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Want to interpret like a pro? Lingua-World has you covered

Do you speak two languages? Perhaps you learned more than one as you were growing up? Maybe you did a study exchange that turned into a life spent out of your home country? If you did, you’re one of the 43% of the world’s population speaks a second language – that’s nearly 3.5 billion people!

We get lots of calls from people every day looking to put their amazing multi-lingual skills to the test and start a career as an interpreter. But how easy is it to interpret professionally and what does it take to make a full time job out of it? Moreover, what does it take to work at Lingua-World? Well, we can’t speak for every company and client in the world, but we can certainly let you know our favourite things and what we think makes you right for the job.

Back to school!

The UK does not have an official government recognised system for who qualifies as an interpreter. It is not a protected term, nor is it officially defined by any particular body or agency. Thus, anybody can state they are an interpreter without any qualifications whatsoever. In the absence of this, organisations have sprouted up with their own benchmarking procedure to become a qualified interpreter by their standards. Due to their now well established nature and reputability in the industry, the vast majority of our interpreters are already registered and verified by one of these companies. These include:

  •  NRPSI (National Register of Public Service Interpreters)
  •  AIIC (International Association of Conference Interpreters)
  •  ITI (Institute of Translation and Intepreting)
  •  CIOL (Chartered Institute of Linguistics)

These organisations should be your go-to places to find the qualifications you need in order to be a top-level interpreter. The above examples are just a handful of the organisations that exist, and Lingua-World will always seek those who have achieved membership status over those who haven’t, as it ensures that we are always providing somebody already with very high base mark of qualifications. After we scout them down and bring them on board, we make use of our extensive database libraries, which categorise our interpreters into their experience, specialties and strengths, to ensure we match our clients to the perfect person for the job.

Most of these organisations require a minimum of Level 6 in Interpreting, which can be achieved with some courses in 6-12 months depending on previous experience and language fluency. We cannot recommend doing one of these enough.

How many hours have you got under your belt?

A good interpreter is a seasoned interpreter. We prefer our colleagues to have at least 400 hours of proven interpreting work before they start interpreting with us, with an excellent and proven track record of previous clients.

Our interpreters are extremely skilled at what they do know their abilities to the core. For example: we have an interpreter who works primarily with Azerbaijani and Russian clients through her work in military intelligence, we have a French interpreter who is considered the top interpreter in the field of orthodontistry, and we have a Spanish interpreter who is your go to person for all things maternity law. These people know their stuff.

“But how do I get interpreting experience if I can’t interpret with you”, I hear you cry!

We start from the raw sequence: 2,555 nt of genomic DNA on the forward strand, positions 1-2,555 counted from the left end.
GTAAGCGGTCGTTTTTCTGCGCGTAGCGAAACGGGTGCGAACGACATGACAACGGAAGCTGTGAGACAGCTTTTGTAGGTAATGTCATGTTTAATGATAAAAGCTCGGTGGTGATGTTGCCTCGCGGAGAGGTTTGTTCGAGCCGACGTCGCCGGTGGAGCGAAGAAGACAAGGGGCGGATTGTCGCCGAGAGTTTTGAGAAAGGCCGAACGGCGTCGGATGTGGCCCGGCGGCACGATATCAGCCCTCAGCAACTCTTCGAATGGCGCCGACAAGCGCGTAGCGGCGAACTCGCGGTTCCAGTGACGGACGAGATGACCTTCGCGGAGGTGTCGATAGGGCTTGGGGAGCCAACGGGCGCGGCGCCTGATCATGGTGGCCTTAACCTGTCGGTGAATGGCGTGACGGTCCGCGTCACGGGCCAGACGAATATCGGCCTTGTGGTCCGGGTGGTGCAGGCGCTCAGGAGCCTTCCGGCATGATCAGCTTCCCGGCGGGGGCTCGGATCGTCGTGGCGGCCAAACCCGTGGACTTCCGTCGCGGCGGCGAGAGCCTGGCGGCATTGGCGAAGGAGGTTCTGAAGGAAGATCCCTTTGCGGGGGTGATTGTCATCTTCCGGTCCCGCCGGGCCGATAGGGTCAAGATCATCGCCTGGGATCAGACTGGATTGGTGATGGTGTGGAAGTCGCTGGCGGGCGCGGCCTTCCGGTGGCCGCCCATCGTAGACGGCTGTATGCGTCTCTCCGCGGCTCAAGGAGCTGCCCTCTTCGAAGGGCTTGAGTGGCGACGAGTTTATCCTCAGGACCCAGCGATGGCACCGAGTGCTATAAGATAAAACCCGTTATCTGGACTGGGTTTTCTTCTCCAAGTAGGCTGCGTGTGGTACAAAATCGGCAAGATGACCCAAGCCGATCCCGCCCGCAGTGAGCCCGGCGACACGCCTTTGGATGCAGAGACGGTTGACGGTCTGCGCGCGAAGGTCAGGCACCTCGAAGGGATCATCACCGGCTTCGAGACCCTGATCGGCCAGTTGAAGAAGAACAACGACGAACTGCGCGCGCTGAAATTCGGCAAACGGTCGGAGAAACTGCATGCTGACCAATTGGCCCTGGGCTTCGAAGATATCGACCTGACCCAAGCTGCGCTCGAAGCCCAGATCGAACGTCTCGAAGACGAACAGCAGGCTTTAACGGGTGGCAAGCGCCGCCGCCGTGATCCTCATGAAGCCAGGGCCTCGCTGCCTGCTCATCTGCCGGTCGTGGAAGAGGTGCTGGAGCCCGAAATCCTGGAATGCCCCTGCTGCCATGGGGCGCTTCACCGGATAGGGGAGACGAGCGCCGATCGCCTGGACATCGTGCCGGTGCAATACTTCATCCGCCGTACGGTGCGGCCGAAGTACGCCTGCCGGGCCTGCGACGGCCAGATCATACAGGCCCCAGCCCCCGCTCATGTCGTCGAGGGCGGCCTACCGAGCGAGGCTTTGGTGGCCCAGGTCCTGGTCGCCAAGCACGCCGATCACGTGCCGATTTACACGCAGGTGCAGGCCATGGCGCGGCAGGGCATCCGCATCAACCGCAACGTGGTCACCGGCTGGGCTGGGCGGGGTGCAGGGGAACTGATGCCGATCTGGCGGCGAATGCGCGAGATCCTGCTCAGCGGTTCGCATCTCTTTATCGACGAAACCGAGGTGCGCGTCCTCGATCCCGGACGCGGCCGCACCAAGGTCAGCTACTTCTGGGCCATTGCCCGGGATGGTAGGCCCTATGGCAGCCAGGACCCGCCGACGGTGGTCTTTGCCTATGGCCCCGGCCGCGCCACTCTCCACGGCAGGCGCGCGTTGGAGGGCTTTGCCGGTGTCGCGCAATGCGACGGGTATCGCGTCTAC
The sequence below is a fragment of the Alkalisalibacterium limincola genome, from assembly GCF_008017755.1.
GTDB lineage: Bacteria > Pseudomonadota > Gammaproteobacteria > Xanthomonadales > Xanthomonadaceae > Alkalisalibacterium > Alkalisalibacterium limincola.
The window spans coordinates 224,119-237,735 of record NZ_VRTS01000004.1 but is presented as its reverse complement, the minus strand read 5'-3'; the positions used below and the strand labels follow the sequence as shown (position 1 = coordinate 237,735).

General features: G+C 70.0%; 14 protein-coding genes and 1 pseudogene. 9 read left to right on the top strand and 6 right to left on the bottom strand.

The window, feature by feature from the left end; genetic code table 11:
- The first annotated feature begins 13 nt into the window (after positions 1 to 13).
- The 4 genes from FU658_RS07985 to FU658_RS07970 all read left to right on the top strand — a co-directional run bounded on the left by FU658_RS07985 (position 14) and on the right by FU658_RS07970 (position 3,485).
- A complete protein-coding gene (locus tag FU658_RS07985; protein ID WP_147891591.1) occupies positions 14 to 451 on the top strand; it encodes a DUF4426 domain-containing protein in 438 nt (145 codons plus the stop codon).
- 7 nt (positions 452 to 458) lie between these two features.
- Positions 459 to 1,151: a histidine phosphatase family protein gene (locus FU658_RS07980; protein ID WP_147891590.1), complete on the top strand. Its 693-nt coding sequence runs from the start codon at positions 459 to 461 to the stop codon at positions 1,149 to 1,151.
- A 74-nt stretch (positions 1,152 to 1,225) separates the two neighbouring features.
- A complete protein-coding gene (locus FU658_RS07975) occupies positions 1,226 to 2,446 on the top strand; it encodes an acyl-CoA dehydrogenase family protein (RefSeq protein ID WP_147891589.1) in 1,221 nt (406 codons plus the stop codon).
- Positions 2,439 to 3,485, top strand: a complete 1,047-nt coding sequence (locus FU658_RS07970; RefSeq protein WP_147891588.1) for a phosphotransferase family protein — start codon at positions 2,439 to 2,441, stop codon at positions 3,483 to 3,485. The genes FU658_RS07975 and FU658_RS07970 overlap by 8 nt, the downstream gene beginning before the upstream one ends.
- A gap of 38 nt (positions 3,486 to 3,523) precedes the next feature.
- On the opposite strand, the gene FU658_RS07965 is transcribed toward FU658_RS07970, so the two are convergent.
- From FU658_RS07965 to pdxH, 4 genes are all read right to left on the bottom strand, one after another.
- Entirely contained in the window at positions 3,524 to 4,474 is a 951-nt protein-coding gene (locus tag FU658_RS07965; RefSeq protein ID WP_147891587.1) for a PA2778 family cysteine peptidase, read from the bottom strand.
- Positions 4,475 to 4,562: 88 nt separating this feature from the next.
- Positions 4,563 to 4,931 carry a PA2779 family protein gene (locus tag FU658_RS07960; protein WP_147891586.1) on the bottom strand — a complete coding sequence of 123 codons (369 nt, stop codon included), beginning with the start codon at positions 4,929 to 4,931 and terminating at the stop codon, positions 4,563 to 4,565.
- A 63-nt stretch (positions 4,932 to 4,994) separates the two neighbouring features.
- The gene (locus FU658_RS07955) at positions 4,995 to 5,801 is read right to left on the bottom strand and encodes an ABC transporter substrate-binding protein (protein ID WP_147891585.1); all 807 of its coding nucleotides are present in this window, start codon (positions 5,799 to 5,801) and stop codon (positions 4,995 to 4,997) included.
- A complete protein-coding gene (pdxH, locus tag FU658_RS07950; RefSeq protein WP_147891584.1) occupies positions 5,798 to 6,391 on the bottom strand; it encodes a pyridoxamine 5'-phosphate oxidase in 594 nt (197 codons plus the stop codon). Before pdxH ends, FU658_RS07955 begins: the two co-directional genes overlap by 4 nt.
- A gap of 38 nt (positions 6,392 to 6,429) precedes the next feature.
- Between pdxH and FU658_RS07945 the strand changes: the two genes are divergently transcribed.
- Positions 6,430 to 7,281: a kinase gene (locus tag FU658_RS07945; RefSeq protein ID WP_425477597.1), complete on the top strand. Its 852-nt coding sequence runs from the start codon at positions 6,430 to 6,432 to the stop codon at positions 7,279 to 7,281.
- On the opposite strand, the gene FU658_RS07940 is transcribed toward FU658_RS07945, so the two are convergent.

We admit, it’s tough, and a bit of a Catch 22 at that. If we were you though, we’d look down two avenues: education and volunteering.

Doing a training course in interpreting (i.e. community interpreting) will develop your skills and help you to kick start a portfolio. It’s a fantastic way to meet people already in the interpreting community, and you may be able to develop your skills on a freelance basis through this. These can be done at local community colleges and night schools and grants are often available to those who cannot afford the course costs.

Volunteering can be a fantastic way to get proven interpreting in an environment which doesn’t place as much emphasis on your skillset. For example, REAP in London are currently offering an Introductory Training for Community Interpreters course, their aim being that you then volunteer for the organisation. The need for volunteer interpreters within the charity industry is higher than ever, especially in larger cities. Aside from it being an extremely generous usage of your time, it’s also an invaluable way to build your skills as an interpreter.

Of course, once you have a few hundred hours under your belt (and time will fly), your portfolio will be breaking at the seams – you’ll be fighting off the clients!

Enjoy the journey!

We know what a difficult road it can be to get your foot in the door of the world of interpreting, and even more difficult to get those big jobs. Trust us – we work with interpreters every single day and we see how long and hard they have worked to get to the top.

Our humble advice to you? Get qualified, go back to school, and volunteer. It may take time, but if you’re serious about this industry, you need to invest everything in it.

Final note

If you are old-hat when it comes to interpreting and believe you’re qualified up to the eyeballs, we’d love to hear from you. We’re always looking for the brightest and best to join our ranks. Send us an email to info@lingua-world.co.uk with your CV.

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Interpretation Service

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Contact Lingua-World now for a precise and customised quote on all interpretation work.

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